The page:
EU expansion - haggling over the smallprint

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Last weekend was a time for horse-trading in the small Swedish town of Nykoping. Foreign Ministers from the countries of the European Union started talking in earnest about some of the more delicate issues associated with EU expansion. Fearful of an influx of cheap labour, Germany and Austria repeated their call for a seven-year period, during which workers from new member countries would not be able to work freely within the Union. As David Vaughan reports, the Czech Republic, Poland and Hungary are resisting the demands with passion.

The free movement of labour is a highly sensitive issue along the line that was once the Iron Curtain. While in Germany and Austria there are fears of hoards of Czechs and Poles taking local jobs, the candidate countries themselves feel that any compromise on the question of free labour movement undermines the very principles on which the European Union was founded. The weekend meeting gave the Czechs some reason for optimism, as EU countries failed to unite behind the Czech Republic's two western neighbours, and Spain and Greece rallied behind the candidate countries. But as final talks on the EU labour chapter draw close, it remains very likely that Brussels will introduce bars to free labour movement.

During the weekend meeting, the Czech Foreign Minister, Jan Kavan, refused to acknowledge the German and Austrian grievances, saying that they were based on emotions and not facts. Various studies support Mr Kavan's view, but the head of the European Union delegation in Prague, Ramiro Cibrian, feels that it would still be wrong to ignore German and Austrian fears, even if their problems are simply in the mind.

"Psychological problems are real problems. Otherwise the psychologists and psychiatrists and plenty of politicians would have no work. We all know that in a number of member states, the population, who at the end of the day has to accept the enlargement, is worried about the possible impact on their labour market. These preoccupations of the populations are a reality that responsible political leaders and responsible political institutions have to take into full consideration when negotiating and when discussing the enlargement of the union."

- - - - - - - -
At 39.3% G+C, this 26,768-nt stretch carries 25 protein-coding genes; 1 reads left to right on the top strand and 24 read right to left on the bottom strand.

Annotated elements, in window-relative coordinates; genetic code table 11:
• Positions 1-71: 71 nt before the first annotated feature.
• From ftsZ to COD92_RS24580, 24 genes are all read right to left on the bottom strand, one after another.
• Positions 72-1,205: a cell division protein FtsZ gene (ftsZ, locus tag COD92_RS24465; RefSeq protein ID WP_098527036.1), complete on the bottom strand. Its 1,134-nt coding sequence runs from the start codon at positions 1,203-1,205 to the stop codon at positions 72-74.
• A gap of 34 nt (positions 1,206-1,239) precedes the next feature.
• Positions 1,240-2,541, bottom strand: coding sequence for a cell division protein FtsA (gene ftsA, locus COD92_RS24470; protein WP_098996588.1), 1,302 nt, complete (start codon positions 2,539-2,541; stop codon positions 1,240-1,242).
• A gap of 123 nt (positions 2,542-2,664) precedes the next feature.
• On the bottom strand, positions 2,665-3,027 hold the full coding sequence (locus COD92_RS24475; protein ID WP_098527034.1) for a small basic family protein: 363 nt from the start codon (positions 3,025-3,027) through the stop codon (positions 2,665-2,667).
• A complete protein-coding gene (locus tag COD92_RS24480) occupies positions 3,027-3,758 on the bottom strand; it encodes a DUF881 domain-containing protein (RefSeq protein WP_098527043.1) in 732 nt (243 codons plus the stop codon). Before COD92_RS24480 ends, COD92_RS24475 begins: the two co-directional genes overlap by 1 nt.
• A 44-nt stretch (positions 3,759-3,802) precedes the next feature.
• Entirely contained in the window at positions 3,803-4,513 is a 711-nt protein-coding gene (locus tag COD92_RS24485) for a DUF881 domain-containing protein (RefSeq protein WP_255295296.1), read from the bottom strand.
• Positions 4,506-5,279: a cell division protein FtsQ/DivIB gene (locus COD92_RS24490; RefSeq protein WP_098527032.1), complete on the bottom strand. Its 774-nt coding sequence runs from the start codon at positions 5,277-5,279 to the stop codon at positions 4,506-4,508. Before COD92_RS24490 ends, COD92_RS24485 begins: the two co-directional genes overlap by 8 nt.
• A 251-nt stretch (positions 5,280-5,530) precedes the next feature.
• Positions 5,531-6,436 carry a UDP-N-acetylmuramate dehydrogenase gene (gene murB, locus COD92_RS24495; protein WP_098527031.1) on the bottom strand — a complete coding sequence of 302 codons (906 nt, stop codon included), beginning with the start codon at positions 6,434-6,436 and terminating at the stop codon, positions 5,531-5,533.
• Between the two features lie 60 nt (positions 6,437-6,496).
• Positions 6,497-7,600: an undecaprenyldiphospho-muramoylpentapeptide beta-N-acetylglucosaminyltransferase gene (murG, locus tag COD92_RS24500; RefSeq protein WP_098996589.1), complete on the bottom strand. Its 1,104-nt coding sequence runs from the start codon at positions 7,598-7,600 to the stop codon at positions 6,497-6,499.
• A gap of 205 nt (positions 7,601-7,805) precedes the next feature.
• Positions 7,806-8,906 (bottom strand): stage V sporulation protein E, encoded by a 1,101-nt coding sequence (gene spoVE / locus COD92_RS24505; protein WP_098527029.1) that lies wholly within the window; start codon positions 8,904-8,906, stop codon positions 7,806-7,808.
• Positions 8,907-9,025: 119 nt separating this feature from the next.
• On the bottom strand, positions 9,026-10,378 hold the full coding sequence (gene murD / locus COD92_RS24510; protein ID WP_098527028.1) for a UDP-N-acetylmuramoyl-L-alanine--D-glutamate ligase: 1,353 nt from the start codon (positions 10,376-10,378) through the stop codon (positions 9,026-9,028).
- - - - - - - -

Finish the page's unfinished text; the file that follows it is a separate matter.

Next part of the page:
Jan Kavan
The EU member countries are juggling with public opinion, but while they do so, there is also a danger of alienating the public in the applicant countries. In Sweden Czech Foreign Minister Kavan, sent a stern warning to his EU allies. The Czech government remains firmly behind expansion, but, if the seven-year bar on free labour movement does become a reality, Czech citizens could express their anger by rejecting EU membership in a referendum. The EU's Prague chief, Ramiro Cibrian, feels that these fears are exaggerated.

"I am convinced that as in many occasions in the past, after a number of discussions, some of them difficult - a number of strong statements and so on - both the leaders and the citizens of the union will realize that it is important to find a reasonable compromise. I am absolutely convinced that at the end of the day, on the difficult issues that we have to tackle, we will be able to find reasonable compromises, and I am absolutely convinced that the public opinion, the people both from the present-day member states and the future member states will endorse those reasonable compromises."

The very fact that emotions are running high over very specific issues concerning EU expansion is a sign that both sides are beginning to see an expanded Union as a reality rather than an abstract question. The horse-trading is beginning in earnest. In that respect, the Czech government can probably take heart. As the Estonian Foreign Minister said in Sweden on Sunday, haggling over other people's futures is all part of the game.